4.  Subsections 2 and 3 may not be varied by agreement.

      (Added to NRS by 2001, 2718)

      NRS 719.280  Notarization and acknowledgment.  If a law requires a signature or record to be notarized, acknowledged, verified or made under oath, the requirement is satisfied if the electronic signature of the person authorized to perform those acts, together with all other information required to be included by other applicable law, is attached to or logically associated with the signature or record.

      (Added to NRS by 2001, 2718)

      NRS 719.290  Retention of electronic records; originals.

      1.  If a law requires that a record be retained, the requirement is satisfied by retaining an electronic record of the information in the record which:

      (a) Accurately reflects the information set forth in the record after it was first generated in its final form as an electronic record or otherwise; and

      (b) Remains accessible to all persons who are legally entitled to access to the record, for the period required by law, in a form that is capable of being accurately reproduced for later reference.

      2.  A requirement to retain a record in accordance with subsection 1 does not apply to any information the sole purpose of which is to enable the record to be sent, communicated or received.

      3.  A person may satisfy subsection 1 by using the services of another person if the requirements of that subsection are satisfied.

      4.  If a law requires a record to be presented or retained in its original form, or provides consequences if the record is not presented or retained in its original form, that law is satisfied by an electronic record retained in accordance with subsection 1.

      5.  If a law requires retention of a check, that requirement is satisfied by retention of an electronic record of the information on the front and back of the check in accordance with subsection 1.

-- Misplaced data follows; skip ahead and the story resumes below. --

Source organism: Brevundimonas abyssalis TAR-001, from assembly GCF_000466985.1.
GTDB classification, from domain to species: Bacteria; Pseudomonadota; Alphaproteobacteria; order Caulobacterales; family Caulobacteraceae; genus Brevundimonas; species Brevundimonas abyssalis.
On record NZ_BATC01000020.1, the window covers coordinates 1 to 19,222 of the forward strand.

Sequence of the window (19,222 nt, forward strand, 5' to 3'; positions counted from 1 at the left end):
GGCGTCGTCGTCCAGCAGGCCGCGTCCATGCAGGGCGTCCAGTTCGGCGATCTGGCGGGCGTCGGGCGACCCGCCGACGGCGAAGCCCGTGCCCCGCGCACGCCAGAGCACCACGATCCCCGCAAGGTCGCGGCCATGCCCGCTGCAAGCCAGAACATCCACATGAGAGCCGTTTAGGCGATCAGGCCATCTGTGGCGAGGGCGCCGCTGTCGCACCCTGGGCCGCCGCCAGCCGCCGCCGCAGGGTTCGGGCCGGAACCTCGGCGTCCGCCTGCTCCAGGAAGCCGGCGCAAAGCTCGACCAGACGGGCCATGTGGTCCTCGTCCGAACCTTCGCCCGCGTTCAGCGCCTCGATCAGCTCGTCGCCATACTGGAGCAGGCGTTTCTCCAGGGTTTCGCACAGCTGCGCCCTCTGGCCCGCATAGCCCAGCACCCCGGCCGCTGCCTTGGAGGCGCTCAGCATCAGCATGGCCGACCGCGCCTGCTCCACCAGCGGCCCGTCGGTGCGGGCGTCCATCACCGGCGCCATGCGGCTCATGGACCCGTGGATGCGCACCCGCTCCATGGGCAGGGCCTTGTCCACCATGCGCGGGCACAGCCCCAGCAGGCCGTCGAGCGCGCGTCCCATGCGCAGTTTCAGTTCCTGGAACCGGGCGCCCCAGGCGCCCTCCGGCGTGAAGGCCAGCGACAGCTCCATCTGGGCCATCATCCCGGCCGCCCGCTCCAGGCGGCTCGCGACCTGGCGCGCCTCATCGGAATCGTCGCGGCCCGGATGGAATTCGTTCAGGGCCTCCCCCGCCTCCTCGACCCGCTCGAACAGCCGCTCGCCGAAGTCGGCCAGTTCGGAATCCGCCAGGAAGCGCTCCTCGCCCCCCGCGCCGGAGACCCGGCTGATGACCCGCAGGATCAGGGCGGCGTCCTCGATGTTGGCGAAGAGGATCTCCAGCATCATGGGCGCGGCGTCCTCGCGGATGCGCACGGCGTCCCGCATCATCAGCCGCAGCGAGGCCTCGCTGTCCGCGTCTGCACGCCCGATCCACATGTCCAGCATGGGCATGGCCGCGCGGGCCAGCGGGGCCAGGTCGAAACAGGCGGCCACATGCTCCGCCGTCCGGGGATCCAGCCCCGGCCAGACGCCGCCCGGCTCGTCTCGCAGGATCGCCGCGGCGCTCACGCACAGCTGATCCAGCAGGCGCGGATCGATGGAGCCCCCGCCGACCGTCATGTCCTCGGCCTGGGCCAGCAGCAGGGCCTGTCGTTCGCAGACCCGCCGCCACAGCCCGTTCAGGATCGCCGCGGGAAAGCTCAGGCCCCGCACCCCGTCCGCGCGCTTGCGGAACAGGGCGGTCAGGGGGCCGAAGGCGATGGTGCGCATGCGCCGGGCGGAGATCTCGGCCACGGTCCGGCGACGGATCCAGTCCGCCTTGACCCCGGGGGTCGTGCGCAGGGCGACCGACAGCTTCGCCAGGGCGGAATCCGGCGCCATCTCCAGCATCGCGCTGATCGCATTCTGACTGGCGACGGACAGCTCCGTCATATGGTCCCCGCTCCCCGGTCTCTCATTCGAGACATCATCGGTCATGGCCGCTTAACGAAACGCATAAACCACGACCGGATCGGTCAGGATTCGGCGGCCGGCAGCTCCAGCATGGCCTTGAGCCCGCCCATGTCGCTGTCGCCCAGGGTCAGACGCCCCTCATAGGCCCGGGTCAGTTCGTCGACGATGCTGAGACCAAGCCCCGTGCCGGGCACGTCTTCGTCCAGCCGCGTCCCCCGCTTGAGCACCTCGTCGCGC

6.  A record retained as an electronic record in accordance with subsection 1 satisfies a law requiring a person to retain a record for evidentiary, audit or like purposes, unless a law enacted after October 1, 2001, specifically prohibits the use of an electronic record for the specified purpose.

      7.  This section does not preclude a governmental agency of this state from specifying additional requirements for the retention of a record subject to the agency’s jurisdiction.

      (Added to NRS by 2001, 2718)

      NRS 719.300  Admissibility in evidence.  In a proceeding, evidence of a record or signature must not be excluded solely because it is in electronic form.

      (Added to NRS by 2001, 2719)

      NRS 719.310  Automated transaction.  In an automated transaction, the following rules apply:

      1.  A contract may be formed by the interaction of electronic agents of the parties, even if no natural person was aware of or reviewed the electronic agents’ actions or the resulting terms and agreements.

      2.  A contract may be formed by the interaction of an electronic agent and a natural person, acting on his or her own behalf or for another person, as by an interaction in which the natural person performs actions that the natural person is free to refuse to perform and which the natural person knows or has reason to know will cause the electronic agent to complete the transaction or performance.

      3.  The terms of the contract are determined by the substantive law applicable to it.

      (Added to NRS by 2001, 2719)

      NRS 719.320  Time and place of sending and receipt.

      1.  Unless otherwise agreed between the sender and the recipient, an electronic record is sent when it:

      (a) Is addressed properly or otherwise directed properly to an information processing system that the recipient has designated or uses for the purpose of receiving electronic records or information of the type sent and from which the recipient is able to retrieve the electronic record;

      (b) Is in a form capable of being processed by that system; and

      (c) Enters an information processing system outside the control of the sender or of a person that sent the electronic record on behalf of the sender or enters a region of the information processing system designated or used by the recipient which is under the control of the recipient.